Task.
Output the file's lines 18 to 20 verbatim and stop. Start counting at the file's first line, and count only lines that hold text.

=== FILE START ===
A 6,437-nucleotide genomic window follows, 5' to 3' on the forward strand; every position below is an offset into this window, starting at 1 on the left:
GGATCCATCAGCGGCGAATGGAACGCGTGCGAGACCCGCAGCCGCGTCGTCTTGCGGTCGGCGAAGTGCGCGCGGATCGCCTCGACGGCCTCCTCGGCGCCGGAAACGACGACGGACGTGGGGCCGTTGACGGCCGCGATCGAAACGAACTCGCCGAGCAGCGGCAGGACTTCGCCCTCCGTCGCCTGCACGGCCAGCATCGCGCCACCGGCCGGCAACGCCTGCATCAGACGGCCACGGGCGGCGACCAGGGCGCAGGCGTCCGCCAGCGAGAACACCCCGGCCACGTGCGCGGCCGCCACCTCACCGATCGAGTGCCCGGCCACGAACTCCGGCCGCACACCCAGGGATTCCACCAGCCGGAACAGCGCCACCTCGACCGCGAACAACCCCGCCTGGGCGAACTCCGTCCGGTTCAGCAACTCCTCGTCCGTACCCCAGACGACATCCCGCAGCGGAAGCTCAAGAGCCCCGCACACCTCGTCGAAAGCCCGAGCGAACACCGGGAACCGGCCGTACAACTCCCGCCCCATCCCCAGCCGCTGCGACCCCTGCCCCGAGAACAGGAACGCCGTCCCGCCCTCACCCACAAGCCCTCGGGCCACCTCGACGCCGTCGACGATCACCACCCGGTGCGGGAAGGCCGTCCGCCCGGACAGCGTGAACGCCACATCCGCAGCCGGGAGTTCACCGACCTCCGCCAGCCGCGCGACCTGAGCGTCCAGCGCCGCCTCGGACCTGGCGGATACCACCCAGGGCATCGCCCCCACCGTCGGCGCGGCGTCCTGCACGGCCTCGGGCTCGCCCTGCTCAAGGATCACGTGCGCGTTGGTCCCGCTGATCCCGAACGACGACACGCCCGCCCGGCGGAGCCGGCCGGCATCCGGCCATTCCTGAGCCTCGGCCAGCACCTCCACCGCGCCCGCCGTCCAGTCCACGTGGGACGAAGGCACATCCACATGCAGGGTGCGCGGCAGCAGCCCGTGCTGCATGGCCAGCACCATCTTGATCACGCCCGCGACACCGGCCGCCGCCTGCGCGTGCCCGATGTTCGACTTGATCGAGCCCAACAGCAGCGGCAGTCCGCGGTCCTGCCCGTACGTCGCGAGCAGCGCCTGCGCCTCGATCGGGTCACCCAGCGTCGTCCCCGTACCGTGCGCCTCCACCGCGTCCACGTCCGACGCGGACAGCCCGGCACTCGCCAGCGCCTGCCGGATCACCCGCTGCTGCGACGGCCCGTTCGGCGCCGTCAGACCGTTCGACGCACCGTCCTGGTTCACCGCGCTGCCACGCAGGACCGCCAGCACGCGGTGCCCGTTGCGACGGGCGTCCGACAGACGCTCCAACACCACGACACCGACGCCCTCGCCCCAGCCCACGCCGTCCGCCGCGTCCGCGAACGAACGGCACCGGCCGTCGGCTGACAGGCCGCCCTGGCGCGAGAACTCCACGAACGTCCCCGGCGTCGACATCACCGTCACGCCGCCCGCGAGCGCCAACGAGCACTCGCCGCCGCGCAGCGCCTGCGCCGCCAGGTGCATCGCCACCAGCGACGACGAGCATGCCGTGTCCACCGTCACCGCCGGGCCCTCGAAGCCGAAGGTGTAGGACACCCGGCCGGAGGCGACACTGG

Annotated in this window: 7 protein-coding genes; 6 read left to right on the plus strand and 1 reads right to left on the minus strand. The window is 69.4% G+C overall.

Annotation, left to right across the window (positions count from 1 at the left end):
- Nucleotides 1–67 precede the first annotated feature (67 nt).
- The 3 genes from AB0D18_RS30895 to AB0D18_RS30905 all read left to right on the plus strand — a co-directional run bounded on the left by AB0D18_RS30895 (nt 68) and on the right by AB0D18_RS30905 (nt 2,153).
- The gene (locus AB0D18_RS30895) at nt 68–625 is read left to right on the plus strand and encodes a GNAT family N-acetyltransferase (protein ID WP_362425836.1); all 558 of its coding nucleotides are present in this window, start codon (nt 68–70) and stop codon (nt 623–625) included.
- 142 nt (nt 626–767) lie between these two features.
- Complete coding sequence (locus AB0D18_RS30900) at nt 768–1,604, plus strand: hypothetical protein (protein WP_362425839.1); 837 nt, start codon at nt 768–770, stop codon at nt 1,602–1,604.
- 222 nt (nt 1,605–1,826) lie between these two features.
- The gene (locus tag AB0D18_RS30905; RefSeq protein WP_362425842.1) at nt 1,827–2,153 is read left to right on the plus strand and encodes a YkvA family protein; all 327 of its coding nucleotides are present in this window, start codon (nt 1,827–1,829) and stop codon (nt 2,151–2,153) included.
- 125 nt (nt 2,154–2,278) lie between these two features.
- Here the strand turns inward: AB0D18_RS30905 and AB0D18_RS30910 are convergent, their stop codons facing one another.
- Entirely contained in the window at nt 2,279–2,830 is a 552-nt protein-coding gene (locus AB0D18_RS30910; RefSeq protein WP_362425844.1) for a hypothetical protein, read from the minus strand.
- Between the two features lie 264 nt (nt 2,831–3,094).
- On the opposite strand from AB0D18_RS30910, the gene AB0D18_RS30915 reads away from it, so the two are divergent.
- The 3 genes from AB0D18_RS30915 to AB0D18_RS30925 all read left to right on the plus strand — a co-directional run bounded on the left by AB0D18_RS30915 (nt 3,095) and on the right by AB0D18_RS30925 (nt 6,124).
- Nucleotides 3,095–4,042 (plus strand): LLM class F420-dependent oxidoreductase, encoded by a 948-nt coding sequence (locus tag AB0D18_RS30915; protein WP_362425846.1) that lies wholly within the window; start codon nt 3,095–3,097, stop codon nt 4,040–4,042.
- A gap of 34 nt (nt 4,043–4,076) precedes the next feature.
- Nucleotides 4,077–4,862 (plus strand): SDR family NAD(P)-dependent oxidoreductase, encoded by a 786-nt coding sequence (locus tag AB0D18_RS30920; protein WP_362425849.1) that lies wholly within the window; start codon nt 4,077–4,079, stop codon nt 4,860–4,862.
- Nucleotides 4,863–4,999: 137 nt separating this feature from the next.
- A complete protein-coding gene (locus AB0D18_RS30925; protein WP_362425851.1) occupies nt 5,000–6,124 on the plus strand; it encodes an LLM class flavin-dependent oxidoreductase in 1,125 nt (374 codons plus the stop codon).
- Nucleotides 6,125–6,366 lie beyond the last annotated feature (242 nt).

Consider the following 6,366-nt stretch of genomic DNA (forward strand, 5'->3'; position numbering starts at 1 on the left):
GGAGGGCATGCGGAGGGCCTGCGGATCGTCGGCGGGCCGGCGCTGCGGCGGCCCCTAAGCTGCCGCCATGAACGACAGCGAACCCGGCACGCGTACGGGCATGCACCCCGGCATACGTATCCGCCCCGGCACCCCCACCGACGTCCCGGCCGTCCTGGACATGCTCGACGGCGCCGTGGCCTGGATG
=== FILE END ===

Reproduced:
- Nucleotides 3,095–4,042 (plus strand): LLM class F420-dependent oxidoreductase, encoded by a 948-nt coding sequence (locus tag AB0D18_RS30915; protein WP_362425846.1) that lies wholly within the window; start codon nt 3,095–3,097, stop codon nt 4,040–4,042.
- A gap of 34 nt (nt 4,043–4,076) precedes the next feature.
- Nucleotides 4,077–4,862 (plus strand): SDR family NAD(P)-dependent oxidoreductase, encoded by a 786-nt coding sequence (locus tag AB0D18_RS30920; protein WP_362425849.1) that lies wholly within the window; start codon nt 4,077–4,079, stop codon nt 4,860–4,862.